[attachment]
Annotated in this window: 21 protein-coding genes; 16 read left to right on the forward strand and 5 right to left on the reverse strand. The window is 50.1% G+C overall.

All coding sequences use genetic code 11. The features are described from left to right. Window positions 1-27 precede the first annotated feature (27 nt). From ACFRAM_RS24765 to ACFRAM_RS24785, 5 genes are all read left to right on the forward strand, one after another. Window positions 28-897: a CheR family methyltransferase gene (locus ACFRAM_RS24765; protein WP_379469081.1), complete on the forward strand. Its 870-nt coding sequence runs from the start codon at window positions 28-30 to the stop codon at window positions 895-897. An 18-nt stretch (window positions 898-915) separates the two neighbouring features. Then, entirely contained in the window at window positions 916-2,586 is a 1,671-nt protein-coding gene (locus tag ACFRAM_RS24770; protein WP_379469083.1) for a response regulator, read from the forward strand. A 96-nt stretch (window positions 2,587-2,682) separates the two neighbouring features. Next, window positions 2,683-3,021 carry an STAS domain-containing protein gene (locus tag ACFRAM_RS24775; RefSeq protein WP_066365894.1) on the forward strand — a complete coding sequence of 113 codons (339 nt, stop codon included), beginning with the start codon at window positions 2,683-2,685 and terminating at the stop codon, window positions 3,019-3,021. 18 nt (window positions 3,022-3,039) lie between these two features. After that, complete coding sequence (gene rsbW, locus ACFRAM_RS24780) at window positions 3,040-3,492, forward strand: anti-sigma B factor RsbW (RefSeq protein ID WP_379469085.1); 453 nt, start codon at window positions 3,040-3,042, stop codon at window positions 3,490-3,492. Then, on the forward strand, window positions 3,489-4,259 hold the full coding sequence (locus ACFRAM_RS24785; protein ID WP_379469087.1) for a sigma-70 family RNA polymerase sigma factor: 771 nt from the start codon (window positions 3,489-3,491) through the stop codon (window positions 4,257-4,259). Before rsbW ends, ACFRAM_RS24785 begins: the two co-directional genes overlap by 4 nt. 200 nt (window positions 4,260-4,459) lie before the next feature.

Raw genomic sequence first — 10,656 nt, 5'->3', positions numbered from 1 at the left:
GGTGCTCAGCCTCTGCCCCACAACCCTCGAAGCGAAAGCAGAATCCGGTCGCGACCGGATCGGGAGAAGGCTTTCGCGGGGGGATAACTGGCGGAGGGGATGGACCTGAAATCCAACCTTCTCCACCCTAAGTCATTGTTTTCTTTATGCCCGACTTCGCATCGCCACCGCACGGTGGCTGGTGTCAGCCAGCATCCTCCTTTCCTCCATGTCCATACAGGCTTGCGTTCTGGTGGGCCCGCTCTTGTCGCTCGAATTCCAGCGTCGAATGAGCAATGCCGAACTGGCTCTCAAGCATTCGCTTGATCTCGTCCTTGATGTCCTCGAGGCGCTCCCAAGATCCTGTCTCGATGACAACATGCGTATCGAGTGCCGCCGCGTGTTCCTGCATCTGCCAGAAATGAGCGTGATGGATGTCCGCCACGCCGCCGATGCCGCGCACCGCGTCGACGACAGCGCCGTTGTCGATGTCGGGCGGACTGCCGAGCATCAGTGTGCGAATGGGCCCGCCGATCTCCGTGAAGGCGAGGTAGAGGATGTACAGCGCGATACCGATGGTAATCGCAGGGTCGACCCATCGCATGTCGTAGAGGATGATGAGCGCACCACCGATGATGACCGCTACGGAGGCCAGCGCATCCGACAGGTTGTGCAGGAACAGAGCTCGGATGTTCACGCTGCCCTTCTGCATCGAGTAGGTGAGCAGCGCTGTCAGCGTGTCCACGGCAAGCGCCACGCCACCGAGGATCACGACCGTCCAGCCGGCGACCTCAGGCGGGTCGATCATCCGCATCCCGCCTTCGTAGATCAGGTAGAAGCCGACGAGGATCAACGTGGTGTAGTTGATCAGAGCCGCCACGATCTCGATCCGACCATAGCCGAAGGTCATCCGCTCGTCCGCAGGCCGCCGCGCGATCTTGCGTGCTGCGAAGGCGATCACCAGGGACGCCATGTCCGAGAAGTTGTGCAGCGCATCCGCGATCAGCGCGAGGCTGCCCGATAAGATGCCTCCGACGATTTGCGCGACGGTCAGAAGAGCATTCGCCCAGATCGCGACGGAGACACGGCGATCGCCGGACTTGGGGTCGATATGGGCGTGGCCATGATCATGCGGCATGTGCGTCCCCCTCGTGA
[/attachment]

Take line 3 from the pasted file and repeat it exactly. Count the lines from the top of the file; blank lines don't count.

Raw genomic sequence first — 10,656 nt, 5'->3', positions numbered from 1 at the left: